Last week, spurred by the whole mess in Charlotte, Bill Lindsey published a series of heartrending and intellectually piercing posts regarding his dismissal from his post as the chair of the theology department at a Catholic college in that city in the 1990s. Lindsey wrote the then-bishop of the diocese, William Curlin, in the hopes of obtaining a meeting that never materialized. Lindsey shared that correspondence last week at his blog, Bilgrimage, and powerfully connected his questions in those letters to the current situation in the Queen City. His posts, in order:
“May God Send You Many Outspoken Truth-Tellers and Holy Trouble-Makers”
“More Excerpts from My Letters to Charlotte Bishop William J. Curlin in Latter Half of 1990s”
“When the Church Treats People as Things … It Undermines the Very Meaning of the Eucharist”
“I Began to Realize That the Abuse Crisis Was Rooted in a Profound, Widespread, Deep, and Systemic Betrayal of Pastoral Office in the Catholic Church”
Why’s, Wherefores, and In Conclusion
If you paid attention to the Brendan Eich affair (and you’re probably better off if you didn’t), you know that it caused quite a bit of controversy among gay marriage activists. People who supported the public pressure on Mozilla to remove/chasten Eich felt (with some justification) like they were being called fascists and intolerant. People who opposed that pressure felt (with some justification) that they were being called Uncle Toms.
Rob Tisinai wrote a self-searching post that not only diagnosed the differences between the two groups but also offered a measure of reconciliation. Tisinai wrote:
In recent days, we’ve seen two admirable sets of values collide. First,
A free and open society works best when all positions are argued clearly and explicitly, along with their rebuttals. This climate of open debate, whatever its bumps and pitfalls, is the best way to try and secure a culture free of ignorance and superstition. It’s important to do as little as possible to discourage such debate because when an orthodoxy is imposed through legal or social pressure, it opens the door to tyranny and corrodes the human spirit.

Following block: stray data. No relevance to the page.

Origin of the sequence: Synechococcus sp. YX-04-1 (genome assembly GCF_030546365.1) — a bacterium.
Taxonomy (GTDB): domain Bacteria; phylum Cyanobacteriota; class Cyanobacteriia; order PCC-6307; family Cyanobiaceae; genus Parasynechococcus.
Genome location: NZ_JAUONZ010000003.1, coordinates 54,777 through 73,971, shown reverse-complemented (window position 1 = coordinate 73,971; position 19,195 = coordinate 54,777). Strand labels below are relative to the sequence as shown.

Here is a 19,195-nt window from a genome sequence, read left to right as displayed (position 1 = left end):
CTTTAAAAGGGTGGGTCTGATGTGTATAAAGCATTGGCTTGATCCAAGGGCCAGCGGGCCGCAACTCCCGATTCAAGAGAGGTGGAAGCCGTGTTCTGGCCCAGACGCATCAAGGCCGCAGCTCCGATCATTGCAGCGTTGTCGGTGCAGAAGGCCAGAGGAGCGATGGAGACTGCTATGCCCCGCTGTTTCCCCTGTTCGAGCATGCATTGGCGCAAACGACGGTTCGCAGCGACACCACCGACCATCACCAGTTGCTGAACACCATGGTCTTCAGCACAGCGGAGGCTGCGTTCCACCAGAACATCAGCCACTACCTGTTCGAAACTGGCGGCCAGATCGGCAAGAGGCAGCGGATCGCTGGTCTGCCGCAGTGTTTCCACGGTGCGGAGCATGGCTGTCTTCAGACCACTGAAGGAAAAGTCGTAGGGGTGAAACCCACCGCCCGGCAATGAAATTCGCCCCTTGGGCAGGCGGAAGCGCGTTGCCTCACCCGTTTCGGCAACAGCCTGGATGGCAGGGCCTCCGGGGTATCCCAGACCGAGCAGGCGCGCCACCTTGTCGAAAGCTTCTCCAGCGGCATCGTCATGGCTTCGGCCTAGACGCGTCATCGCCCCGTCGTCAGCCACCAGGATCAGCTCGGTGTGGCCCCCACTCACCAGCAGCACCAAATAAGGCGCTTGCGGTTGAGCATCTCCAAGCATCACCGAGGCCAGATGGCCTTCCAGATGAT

A free and open society can only work when it recognizes the humanity, the dignity, and the equality of all its citizens. Movements that stigmatize entire swaths of the population, that declare them to be inferior, that try to rob them of their rights, have no place in such a society. They open the door to oppression and tyranny, and corrode the human spirit.
It’s hard, for me at least, to oppose either of those positions. Gay people have suffered in the past when either one was discarded. They overlap, they reinforce each other, but they can also contradict each other. And when that happens, long-time allies flare at each other and demand to know, How can someone I’ve respected hold such a view?
If you’ve read this blog for a while, you know that I link to Tisinai and the other writers at Box Turtle Bulletin all the time. And I use their writing in the trenches, too, whenever I get involved in debates with folks on the religious right. They do great work, in other words, work that I think is especially persuasive. So it bothered me to see them characterized as anti-gay apologists. One commenter even wrote, “soon nom will be inviting [andrew] sullivan, tisani [sic], [jim] burroway, and [john] corvino as key-note speakers to their hate march in june.”
But the intellectual honesty of Box Turtle Bulletin is one reason I think it’s so effective, and this post is a great example of that.